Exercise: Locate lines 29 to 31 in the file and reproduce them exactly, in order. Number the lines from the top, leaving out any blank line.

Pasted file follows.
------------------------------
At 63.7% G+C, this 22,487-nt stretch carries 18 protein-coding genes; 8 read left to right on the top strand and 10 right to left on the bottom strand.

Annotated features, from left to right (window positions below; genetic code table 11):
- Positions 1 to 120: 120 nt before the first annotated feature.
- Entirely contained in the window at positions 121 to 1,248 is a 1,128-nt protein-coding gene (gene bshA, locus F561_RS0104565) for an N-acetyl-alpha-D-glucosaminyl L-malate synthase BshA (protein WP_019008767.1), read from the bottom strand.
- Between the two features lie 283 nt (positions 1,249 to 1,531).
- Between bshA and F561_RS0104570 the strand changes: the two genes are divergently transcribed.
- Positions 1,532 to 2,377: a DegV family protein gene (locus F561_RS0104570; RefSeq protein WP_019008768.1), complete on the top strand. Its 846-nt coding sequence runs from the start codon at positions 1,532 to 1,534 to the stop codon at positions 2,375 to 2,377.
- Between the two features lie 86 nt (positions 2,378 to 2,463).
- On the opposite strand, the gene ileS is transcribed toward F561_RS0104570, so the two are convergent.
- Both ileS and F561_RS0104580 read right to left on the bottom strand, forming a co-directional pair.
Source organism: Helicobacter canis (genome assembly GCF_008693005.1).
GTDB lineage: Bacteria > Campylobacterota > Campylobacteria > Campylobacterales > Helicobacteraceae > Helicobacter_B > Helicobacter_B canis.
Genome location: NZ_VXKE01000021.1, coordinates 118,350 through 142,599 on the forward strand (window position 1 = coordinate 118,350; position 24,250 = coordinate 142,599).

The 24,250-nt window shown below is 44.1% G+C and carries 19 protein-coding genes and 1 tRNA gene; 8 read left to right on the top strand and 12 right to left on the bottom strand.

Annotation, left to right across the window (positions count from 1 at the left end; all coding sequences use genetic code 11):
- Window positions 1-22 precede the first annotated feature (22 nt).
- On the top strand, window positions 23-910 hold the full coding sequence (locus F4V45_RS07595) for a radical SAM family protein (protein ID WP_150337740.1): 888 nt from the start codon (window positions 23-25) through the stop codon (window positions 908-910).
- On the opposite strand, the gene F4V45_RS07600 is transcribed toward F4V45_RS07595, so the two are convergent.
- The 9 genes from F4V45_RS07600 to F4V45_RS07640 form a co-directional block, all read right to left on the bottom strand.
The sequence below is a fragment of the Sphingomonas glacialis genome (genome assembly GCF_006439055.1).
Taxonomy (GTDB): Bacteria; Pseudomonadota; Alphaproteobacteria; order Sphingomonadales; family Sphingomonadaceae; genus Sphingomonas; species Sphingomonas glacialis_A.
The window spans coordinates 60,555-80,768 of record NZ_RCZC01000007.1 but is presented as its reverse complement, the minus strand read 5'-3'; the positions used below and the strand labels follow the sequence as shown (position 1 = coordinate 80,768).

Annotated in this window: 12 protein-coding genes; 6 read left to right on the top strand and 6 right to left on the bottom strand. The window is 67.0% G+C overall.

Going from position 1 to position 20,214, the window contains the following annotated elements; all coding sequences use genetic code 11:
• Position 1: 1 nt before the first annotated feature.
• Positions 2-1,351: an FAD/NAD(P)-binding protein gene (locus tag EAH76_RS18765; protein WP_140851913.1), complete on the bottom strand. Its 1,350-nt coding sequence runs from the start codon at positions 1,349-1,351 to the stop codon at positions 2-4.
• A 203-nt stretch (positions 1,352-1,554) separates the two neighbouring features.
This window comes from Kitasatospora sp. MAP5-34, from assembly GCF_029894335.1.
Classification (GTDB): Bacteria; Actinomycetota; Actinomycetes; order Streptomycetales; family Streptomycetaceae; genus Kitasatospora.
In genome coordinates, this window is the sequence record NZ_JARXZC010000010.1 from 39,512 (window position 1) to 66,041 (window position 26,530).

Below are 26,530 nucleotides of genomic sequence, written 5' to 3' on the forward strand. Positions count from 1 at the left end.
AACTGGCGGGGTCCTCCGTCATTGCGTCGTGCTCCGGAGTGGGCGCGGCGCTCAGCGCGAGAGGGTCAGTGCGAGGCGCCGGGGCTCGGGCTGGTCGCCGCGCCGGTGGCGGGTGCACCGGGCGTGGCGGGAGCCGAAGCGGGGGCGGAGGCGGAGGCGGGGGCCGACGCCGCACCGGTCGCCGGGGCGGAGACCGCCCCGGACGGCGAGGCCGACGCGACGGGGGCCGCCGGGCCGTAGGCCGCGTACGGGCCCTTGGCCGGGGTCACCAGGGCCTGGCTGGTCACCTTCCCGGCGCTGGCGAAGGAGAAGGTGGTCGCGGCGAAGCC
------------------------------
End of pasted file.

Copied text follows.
Classification (GTDB): Bacteria; Actinomycetota; Actinomycetes; order Streptomycetales; family Streptomycetaceae; genus Kitasatospora.
In genome coordinates, this window is the sequence record NZ_JARXZC010000010.1 from 39,512 (window position 1) to 66,041 (window position 26,530).

Below are 26,530 nucleotides of genomic sequence, written 5' to 3' on the forward strand. Positions count from 1 at the left end.